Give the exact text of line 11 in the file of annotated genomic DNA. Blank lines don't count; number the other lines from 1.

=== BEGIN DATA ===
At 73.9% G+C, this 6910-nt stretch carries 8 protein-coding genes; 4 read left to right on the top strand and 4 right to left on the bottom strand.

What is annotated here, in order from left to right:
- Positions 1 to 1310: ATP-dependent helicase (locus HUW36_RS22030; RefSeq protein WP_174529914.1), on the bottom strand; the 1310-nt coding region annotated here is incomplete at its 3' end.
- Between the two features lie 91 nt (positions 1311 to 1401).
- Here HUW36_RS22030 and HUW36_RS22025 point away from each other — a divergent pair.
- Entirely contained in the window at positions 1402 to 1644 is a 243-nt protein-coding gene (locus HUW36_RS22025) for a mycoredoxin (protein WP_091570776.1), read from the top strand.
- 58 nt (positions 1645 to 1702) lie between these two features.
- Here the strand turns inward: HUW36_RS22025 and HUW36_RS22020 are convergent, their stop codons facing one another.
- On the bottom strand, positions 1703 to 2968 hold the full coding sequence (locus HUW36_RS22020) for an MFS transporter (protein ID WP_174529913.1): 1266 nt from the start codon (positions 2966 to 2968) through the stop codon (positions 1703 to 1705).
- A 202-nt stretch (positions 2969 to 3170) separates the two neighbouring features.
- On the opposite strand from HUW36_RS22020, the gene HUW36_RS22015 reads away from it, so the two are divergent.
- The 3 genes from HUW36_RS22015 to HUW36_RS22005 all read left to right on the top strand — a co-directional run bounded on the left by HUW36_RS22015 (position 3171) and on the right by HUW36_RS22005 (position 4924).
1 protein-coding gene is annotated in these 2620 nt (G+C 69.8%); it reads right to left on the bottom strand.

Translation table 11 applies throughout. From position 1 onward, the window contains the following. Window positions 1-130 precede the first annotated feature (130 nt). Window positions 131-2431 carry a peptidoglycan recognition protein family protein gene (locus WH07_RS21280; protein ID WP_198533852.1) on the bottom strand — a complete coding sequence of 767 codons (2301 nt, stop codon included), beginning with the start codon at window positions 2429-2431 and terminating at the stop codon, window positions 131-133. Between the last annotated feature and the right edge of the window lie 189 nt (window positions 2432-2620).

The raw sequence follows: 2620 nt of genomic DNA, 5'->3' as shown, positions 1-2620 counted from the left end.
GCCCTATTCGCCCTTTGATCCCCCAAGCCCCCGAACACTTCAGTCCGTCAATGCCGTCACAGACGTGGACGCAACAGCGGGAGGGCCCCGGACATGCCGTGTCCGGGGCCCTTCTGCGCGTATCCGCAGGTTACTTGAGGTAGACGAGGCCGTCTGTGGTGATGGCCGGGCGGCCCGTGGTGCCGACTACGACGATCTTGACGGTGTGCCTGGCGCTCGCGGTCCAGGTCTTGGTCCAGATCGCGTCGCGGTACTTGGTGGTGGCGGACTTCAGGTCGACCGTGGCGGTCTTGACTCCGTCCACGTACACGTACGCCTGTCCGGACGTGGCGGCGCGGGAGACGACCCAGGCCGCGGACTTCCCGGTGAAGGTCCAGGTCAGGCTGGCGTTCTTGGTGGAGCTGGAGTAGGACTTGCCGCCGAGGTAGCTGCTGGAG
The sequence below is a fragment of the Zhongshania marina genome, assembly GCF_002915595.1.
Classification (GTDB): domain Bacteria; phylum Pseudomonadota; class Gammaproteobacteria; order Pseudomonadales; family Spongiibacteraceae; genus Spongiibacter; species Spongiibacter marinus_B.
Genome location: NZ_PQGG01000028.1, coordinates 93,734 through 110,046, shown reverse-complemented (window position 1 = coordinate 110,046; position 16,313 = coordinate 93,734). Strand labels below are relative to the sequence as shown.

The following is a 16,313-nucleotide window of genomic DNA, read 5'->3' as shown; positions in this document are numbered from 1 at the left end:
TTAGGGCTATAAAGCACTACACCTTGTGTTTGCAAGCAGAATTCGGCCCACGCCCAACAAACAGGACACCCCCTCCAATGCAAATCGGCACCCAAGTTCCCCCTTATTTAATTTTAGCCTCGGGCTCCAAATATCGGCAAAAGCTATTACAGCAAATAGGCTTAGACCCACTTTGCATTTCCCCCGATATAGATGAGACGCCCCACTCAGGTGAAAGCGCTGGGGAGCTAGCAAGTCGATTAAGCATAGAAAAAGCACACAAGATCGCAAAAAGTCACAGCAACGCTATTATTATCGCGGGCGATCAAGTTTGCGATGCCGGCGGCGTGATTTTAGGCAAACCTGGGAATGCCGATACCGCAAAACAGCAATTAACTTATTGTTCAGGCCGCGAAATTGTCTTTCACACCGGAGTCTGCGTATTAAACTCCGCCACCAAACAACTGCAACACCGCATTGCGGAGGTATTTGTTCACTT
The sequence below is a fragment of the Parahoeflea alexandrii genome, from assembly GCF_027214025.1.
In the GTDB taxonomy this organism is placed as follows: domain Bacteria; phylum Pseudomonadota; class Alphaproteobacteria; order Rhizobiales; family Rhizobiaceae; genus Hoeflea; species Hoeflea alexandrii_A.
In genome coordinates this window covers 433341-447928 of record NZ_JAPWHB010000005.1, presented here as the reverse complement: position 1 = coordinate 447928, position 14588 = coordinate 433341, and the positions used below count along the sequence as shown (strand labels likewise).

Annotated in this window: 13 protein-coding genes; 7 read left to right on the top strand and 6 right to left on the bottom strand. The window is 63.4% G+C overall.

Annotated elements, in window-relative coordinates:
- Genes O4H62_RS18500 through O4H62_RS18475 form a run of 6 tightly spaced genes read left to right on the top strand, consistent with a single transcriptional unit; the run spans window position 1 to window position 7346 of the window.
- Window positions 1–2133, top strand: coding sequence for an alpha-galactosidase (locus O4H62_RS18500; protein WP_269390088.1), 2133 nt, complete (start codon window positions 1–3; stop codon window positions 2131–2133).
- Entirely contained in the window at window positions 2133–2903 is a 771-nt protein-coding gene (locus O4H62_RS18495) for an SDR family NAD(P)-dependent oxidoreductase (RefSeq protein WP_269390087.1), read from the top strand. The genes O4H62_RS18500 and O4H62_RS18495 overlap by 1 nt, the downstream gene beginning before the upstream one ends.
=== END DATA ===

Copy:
- On the opposite strand from HUW36_RS22020, the gene HUW36_RS22015 reads away from it, so the two are divergent.